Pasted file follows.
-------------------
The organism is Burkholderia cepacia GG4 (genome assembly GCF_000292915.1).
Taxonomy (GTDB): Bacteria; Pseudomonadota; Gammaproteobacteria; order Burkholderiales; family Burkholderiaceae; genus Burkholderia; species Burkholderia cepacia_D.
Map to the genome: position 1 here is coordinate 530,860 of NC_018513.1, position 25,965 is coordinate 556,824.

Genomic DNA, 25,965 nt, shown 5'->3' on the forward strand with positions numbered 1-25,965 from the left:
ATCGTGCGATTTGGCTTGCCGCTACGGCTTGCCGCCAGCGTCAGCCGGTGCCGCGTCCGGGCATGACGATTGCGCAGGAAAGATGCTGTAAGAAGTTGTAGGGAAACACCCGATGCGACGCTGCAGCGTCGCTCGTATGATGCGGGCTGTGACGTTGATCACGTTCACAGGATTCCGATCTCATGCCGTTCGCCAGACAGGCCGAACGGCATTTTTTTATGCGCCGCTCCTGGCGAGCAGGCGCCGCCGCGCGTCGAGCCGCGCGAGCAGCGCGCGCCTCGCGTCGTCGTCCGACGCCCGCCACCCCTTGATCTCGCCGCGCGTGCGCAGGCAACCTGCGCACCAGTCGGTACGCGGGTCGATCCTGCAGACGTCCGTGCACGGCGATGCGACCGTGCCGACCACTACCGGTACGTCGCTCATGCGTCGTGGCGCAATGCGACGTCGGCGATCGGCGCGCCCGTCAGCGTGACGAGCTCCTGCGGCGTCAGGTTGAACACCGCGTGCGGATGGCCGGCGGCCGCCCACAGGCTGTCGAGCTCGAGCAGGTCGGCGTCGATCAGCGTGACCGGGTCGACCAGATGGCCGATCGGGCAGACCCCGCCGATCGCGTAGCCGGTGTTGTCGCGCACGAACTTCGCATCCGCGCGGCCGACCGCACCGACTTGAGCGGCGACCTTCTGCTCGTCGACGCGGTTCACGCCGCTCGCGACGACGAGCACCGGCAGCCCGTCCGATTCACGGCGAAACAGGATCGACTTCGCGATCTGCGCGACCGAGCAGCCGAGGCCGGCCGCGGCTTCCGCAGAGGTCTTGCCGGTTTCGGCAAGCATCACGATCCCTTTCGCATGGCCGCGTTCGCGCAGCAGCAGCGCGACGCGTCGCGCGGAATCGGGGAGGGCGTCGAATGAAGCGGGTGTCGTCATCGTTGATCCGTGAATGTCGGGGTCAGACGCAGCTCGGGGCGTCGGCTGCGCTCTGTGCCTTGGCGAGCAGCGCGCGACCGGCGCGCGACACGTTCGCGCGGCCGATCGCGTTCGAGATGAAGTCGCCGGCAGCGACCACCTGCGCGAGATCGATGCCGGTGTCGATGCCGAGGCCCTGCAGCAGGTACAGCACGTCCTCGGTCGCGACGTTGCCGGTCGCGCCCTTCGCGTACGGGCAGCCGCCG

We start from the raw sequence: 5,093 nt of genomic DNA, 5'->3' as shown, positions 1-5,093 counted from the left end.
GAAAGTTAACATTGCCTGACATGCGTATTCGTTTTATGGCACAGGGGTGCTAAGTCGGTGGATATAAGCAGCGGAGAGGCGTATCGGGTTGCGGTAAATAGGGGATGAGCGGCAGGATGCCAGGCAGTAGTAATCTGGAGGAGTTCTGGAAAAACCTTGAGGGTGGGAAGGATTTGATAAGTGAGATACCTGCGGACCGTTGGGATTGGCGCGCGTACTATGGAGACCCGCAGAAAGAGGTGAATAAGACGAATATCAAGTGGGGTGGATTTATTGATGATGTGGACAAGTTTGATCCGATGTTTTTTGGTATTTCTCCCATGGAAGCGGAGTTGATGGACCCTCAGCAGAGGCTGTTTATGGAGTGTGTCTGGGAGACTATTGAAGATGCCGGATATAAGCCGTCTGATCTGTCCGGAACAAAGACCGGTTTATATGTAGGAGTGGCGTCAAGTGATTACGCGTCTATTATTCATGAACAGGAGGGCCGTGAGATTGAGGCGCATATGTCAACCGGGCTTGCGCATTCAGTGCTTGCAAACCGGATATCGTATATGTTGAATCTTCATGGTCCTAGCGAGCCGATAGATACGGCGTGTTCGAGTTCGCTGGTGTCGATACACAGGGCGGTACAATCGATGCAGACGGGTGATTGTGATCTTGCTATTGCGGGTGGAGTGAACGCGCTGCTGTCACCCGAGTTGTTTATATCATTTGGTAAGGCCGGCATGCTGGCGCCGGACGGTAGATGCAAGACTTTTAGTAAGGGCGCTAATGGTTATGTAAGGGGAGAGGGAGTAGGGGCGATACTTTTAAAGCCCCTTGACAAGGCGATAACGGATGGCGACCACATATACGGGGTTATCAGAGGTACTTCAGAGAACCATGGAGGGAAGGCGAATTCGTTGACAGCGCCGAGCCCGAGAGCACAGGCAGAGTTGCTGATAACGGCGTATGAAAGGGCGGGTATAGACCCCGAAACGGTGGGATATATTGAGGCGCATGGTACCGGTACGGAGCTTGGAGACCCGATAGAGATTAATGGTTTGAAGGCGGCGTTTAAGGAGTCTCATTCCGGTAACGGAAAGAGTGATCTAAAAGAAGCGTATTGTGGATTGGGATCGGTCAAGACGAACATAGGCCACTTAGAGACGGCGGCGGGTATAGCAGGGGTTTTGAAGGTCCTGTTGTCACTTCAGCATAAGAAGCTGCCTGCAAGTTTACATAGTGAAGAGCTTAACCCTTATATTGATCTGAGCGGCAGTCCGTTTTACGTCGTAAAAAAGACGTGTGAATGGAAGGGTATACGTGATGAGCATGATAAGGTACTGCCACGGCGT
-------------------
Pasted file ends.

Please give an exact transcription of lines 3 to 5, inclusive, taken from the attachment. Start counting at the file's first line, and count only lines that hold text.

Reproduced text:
Map to the genome: position 1 here is coordinate 530,860 of NC_018513.1, position 25,965 is coordinate 556,824.

Genomic DNA, 25,965 nt, shown 5'->3' on the forward strand with positions numbered 1-25,965 from the left:
ATCGTGCGATTTGGCTTGCCGCTACGGCTTGCCGCCAGCGTCAGCCGGTGCCGCGTCCGGGCATGACGATTGCGCAGGAAAGATGCTGTAAGAAGTTGTAGGGAAACACCCGATGCGACGCTGCAGCGTCGCTCGTATGATGCGGGCTGTGACGTTGATCACGTTCACAGGATTCCGATCTCATGCCGTTCGCCAGACAGGCCGAACGGCATTTTTTTATGCGCCGCTCCTGGCGAGCAGGCGCCGCCGCGCGTCGAGCCGCGCGAGCAGCGCGCGCCTCGCGTCGTCGTCCGACGCCCGCCACCCCTTGATCTCGCCGCGCGTGCGCAGGCAACCTGCGCACCAGTCGGTACGCGGGTCGATCCTGCAGACGTCCGTGCACGGCGATGCGACCGTGCCGACCACTACCGGTACGTCGCTCATGCGTCGTGGCGCAATGCGACGTCGGCGATCGGCGCGCCCGTCAGCGTGACGAGCTCCTGCGGCGTCAGGTTGAACACCGCGTGCGGATGGCCGGCGGCCGCCCACAGGCTGTCGAGCTCGAGCAGGTCGGCGTCGATCAGCGTGACCGGGTCGACCAGATGGCCGATCGGGCAGACCCCGCCGATCGCGTAGCCGGTGTTGTCGCGCACGAACTTCGCATCCGCGCGGCCGACCGCACCGACTTGAGCGGCGACCTTCTGCTCGTCGACGCGGTTCACGCCGCTCGCGACGACGAGCACCGGCAGCCCGTCCGATTCACGGCGAAACAGGATCGACTTCGCGATCTGCGCGACCGAGCAGCCGAGGCCGGCCGCGGCTTCCGCAGAGGTCTTGCCGGTTTCGGCAAGCATCACGATCCCTTTCGCATGGCCGCGTTCGCGCAGCAGCAGCGCGACGCGTCGCGCGGAATCGGGGAGGGCGTCGAATGAAGCGGGTGTCGTCATCGTTGATCCGTGAATGTCGGGGTCAGACGCAGCTCGGGGCGTCGGCTGCGCTCTGTGCCTTGGCGAGCAGCGCGCGACCGGCGCGCGACACGTTCGCGCGGCCGATCGCGTTCGAGATGAAGTCGCCGGCAGCGACCACCTGCGCGAGATCGATGCCGGTGTCGATGCCGAGGCCCTGCAGCAGGTACAGCACGTCCTCGGTCGCGACGTTGCCGGTCGCGCCCTTCGCGTACGGGCAGCCGCCG